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Chris Sankey is a former elected councillor for the Lax Kw’alaams Band, a senior fellow at the Macdonald-Laurier Institute, and a businessman.

Politics in Canada are burning red hot. Amid debates and protests over pandemic-related mandates and restrictions, our country is still navigating a path toward reconciliation. As a Tsimshian man, this process is important to me, and I am increasingly worried about how our political climate is affecting this difficult process.

I take no issue with any protests that spring from the hearts of those who feel unheard or unrepresented in our politics, as many in the Freedom Convoy have said. Whether one agrees or disagrees with their politics, this was initially a blue-collar movement of people who have felt abandoned or singled out for scorn. I make no excuses for any bad actors, nor those who make light of or appropriate Indigenous ceremonies to provide cover for their politics, yet I have no quarrel with most protesters or their goals.

I take much greater issue with the environmental protests that have persisted over the past few years, led by people who often explicitly claim to speak for people like me. Unlike the Freedom Convoy, which has no negative impact on reconciliation, these push it further away. The fact is, these eco-protesters care little for the decisions of our communities; they instead seek to impose their priorities and beliefs on us. Unless they are willing to tie their activities directly to the wishes of our communities – and almost exclusively in my view, they are not – they should stop pretending they truly care about us.

Universities have become flashpoints for this trend. While they play an important role in our society, and some of them have been supportive advocates who listen closely to Indigenous communities, they have also become bastions of missionary-style hectoring by people who impose their values and priorities on First Nations peoples and claim to speak on behalf of our communities.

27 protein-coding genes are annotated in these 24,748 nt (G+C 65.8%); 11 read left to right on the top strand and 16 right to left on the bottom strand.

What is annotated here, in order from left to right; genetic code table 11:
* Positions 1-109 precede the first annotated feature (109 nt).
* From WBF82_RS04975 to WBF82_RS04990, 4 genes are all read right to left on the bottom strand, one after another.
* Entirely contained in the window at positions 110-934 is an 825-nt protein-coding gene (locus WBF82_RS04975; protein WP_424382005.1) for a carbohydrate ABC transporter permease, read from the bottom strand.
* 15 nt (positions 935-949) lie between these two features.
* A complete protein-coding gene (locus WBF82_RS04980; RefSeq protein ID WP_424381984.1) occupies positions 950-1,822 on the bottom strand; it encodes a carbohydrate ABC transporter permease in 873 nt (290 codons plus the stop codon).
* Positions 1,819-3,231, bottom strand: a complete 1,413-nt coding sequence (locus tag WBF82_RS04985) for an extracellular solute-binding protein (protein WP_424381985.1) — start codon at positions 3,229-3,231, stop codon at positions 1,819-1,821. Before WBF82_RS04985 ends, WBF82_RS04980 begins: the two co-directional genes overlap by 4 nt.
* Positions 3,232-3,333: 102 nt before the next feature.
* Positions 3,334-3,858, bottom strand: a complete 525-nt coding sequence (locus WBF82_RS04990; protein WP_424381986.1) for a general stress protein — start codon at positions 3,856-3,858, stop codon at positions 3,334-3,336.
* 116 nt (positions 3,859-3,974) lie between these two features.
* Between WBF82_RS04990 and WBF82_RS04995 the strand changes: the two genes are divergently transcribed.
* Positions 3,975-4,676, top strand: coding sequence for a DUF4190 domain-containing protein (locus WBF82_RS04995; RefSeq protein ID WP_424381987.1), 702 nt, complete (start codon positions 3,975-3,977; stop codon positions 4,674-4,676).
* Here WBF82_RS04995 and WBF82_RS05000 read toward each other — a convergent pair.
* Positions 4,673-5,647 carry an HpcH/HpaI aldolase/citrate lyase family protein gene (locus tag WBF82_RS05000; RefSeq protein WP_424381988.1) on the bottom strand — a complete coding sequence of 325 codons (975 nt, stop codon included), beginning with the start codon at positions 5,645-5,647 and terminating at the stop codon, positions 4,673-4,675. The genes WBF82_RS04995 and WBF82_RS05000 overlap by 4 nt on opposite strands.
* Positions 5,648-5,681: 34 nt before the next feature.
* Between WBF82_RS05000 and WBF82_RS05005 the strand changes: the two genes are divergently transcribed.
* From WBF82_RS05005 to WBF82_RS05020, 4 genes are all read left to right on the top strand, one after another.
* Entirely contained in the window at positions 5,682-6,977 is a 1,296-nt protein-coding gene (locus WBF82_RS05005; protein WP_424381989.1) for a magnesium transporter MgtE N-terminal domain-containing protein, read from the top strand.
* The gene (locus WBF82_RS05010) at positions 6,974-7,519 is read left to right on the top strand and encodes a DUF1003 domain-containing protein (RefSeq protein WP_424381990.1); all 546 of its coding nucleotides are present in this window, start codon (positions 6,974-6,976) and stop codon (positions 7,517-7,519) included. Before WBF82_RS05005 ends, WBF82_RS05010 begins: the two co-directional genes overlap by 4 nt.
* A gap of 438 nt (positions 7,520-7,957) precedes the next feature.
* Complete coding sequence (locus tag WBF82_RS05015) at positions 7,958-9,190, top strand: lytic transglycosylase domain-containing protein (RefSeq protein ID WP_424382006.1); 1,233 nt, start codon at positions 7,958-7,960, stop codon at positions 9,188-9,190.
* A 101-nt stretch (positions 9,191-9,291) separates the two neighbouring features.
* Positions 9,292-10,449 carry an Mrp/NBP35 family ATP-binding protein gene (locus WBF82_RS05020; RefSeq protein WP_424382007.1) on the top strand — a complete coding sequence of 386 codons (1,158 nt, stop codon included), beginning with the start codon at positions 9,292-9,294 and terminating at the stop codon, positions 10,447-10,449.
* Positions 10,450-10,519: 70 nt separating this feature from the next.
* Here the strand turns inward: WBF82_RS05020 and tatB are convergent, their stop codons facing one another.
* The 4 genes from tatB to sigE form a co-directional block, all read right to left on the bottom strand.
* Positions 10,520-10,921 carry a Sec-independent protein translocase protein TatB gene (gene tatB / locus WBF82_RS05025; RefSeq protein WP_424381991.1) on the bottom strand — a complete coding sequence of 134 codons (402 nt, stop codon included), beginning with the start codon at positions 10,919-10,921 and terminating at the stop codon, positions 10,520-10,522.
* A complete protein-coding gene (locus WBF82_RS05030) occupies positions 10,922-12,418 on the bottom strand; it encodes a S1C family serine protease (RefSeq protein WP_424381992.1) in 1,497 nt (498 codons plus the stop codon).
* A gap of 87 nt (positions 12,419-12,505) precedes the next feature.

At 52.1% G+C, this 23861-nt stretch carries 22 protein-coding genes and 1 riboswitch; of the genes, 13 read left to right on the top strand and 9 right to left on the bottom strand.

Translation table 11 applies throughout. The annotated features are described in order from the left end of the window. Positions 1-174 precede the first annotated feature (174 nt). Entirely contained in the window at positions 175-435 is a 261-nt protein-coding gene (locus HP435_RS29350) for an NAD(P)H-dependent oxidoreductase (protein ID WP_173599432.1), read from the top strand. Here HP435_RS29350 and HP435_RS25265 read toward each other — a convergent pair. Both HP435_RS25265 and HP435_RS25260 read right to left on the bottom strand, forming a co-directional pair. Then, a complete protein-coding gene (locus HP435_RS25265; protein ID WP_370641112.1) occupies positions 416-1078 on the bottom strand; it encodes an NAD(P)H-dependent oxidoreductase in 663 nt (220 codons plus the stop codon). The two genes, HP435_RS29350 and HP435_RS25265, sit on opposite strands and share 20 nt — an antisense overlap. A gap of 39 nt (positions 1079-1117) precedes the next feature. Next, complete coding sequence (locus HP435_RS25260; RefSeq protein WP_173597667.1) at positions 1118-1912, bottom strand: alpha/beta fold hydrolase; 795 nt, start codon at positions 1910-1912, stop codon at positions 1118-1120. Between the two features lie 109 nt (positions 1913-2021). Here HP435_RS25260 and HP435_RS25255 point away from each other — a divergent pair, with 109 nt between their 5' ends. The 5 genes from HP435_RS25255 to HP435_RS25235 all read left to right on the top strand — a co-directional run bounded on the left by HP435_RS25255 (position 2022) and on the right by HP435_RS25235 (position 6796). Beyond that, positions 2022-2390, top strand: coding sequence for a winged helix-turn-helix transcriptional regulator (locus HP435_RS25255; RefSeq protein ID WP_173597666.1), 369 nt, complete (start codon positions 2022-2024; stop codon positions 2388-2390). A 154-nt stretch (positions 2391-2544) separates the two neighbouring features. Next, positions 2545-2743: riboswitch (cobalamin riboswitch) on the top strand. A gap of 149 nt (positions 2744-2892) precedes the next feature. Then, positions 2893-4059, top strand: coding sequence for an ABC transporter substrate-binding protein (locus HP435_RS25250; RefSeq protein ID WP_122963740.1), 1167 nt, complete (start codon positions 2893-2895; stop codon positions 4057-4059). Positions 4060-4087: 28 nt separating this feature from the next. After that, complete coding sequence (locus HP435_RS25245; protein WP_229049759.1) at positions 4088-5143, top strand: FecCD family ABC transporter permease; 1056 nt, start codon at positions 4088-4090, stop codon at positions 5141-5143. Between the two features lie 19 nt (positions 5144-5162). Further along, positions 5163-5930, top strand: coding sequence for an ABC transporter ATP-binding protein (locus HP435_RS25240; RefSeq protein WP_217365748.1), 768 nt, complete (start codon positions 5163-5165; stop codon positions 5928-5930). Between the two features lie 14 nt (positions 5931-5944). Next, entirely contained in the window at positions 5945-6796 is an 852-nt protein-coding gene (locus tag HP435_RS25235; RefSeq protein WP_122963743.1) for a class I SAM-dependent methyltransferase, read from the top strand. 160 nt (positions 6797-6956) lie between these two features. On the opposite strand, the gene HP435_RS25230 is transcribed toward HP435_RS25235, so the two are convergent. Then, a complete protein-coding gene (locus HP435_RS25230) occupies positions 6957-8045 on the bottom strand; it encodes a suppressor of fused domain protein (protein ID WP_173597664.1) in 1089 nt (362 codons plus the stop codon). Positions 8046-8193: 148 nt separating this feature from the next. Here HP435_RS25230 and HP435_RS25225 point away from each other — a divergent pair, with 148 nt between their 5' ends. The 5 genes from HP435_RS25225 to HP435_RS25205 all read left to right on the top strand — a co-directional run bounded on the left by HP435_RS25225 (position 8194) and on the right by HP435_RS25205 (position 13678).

Take, for instance, organizations such as Extinction Rebellion and high-profile activists such as Natalie Knight, who led anti-pipeline protests to “shut down Canada,” and Harsha Walia, the former head of the B.C. Civil Liberties Association, who infamously tweeted “burn it all down” amid a spate of church burnings. They claim to speak on behalf of or in the interests of Indigenous peoples, and while I’m sure some share these views, I am among the many Indigenous peoples who see the substantial damage caused by their ideas. Haida writer Geoff Russ agrees: “They only respect Indigenous people who agree with them, which almost always excludes elected Indigenous leadership, as well as both Indigenous and non-Indigenous working people,” he recently wrote in the National Post.

Those who use environmental objectives to speak on behalf of Indigenous peoples are, frankly, eco-colonialists. They are regularly welcomed to speak in university classrooms – or hired as consultants, as Langara College did with Dr. Knight. This offends me, but even still, I do not seek to silence them. It is important they be able to speak.

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However, such grace is not always extended to others. In 2020, for instance, Aaron Gunn, a conservative commentator and the founder of CommonSense BC, was scheduled to speak about the Coastal Gaslink pipeline at the University of Victoria; he wanted students to understand the other side of the story, that responsible resource development is often endorsed strongly by Indigenous governments and communities. But the hosts of the event called it off based on the university’s security concerns around “large numbers” of potential protesters, arising from a social-media response to Mr. Gunn that itself arose from false assertions about his politics.